Amazon stands to benefit from the new infrastructure as much if not more than any company in the U.S. Bezos sees the economic fallout from the blockage of the Suez Canal and wants to prevent similar disruptions in our own ability to distribute products across the nation. We are still living off of the economic progress made possible by infrastructure built by Franklin Roosevelt’s Works Project in the 1930s. The last report I read showed we have over 230,000 U.S. bridges that are in need of major repair or replacement. This should have started a decade ago.

Craig Sundstrom
Guest

I think I would give a lot more credit to Interstate Highways of the Eisenhower (and subsequent) administration(s), than the New Deal. If your business is dependent on a post office or airport built in 1935, it’s probably not long for the world.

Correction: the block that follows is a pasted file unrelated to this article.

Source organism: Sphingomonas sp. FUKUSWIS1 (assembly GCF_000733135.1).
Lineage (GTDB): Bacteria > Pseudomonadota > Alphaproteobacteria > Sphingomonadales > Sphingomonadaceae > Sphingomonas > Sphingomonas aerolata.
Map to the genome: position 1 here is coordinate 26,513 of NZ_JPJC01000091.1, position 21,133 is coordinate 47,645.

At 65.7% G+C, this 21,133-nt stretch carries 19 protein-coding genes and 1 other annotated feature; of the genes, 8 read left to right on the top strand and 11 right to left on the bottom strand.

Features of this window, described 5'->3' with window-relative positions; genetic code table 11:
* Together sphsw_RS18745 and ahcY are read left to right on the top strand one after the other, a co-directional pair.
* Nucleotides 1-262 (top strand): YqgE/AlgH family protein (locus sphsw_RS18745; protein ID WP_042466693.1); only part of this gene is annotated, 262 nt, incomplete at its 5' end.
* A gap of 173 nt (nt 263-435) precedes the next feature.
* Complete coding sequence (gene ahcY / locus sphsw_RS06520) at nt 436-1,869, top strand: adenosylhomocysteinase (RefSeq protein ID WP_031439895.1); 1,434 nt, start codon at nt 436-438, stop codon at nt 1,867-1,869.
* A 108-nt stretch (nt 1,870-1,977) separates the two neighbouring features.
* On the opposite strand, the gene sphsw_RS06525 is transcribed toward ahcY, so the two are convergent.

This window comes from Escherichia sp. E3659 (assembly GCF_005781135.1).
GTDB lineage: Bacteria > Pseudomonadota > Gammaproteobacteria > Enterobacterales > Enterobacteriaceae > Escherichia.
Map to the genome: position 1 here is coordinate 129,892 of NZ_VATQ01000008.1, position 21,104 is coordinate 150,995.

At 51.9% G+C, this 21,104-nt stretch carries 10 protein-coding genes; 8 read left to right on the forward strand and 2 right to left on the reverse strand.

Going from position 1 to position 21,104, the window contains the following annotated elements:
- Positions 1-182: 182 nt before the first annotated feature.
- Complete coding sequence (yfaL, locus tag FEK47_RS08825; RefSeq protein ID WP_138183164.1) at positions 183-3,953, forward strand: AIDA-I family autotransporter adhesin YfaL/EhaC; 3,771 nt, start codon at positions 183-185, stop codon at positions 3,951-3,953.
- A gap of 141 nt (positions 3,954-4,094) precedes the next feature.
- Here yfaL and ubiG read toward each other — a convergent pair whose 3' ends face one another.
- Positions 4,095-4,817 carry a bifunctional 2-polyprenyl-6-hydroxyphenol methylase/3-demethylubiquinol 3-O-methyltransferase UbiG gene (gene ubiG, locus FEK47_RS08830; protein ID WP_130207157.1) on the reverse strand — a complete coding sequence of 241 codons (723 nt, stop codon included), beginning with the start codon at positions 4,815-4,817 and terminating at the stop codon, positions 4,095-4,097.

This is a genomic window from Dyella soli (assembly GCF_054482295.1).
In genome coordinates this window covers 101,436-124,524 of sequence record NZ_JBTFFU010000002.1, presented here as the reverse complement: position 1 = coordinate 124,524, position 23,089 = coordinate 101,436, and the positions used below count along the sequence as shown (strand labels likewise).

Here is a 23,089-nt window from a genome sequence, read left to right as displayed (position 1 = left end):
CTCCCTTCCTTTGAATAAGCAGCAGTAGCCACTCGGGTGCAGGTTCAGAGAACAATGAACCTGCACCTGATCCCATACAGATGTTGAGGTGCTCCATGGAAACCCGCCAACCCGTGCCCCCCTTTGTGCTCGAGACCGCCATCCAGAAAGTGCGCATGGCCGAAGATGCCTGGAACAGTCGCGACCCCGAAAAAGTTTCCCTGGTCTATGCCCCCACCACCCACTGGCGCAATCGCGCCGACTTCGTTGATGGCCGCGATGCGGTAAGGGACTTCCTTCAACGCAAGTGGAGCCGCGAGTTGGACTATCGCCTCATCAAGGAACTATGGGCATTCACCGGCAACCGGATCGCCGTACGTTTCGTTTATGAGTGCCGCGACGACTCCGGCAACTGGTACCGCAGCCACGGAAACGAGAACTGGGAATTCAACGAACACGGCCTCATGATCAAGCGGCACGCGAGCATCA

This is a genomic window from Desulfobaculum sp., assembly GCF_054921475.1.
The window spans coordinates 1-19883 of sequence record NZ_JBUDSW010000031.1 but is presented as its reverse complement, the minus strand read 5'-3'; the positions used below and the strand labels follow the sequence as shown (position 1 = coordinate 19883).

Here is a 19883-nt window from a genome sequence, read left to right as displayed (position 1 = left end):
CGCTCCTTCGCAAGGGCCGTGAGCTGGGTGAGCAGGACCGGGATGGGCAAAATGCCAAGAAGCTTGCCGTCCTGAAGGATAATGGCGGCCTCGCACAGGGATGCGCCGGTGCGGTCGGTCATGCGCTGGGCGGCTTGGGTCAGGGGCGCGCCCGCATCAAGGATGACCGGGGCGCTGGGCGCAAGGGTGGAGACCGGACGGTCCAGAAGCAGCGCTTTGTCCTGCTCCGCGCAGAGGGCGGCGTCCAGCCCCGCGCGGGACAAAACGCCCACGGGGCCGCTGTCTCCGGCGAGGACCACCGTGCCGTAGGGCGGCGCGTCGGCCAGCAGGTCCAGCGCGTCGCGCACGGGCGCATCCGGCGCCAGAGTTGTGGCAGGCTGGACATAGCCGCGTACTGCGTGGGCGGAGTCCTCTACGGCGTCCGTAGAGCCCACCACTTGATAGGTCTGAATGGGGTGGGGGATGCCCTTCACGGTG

Dick Seesel
BrainTrust

Whether you describe infrastructure as “roads and bridges,” or whether you include broadband in the definition, improvements are long overdue. Anybody who has been involved in building projects, or has observed local governments debating if and when to improve streets and highways, understands that “kicking the can down the road” costs more in the long run. And more widespread broadband could carry the same benefits as “rural electrification” nearly a century ago.

Certainly a company like Amazon, in the business of delivering physical goods and virtual services to people, sees the merit in investment spending despite the likelihood that its own taxes will rise. At this point, most Americans surveyed seem to get the rationale regardless of party.

Cathy Hotka
BrainTrust

This is a smart move by Mr. Bezos, who has carved out an outsize presence here in DC with the purchase of the Washington Post, the siting of Amazon’s second headquarters, and the purchase of a former museum as his home. He has now staked a claim as an influencer.

Jennifer Bartashus
BrainTrust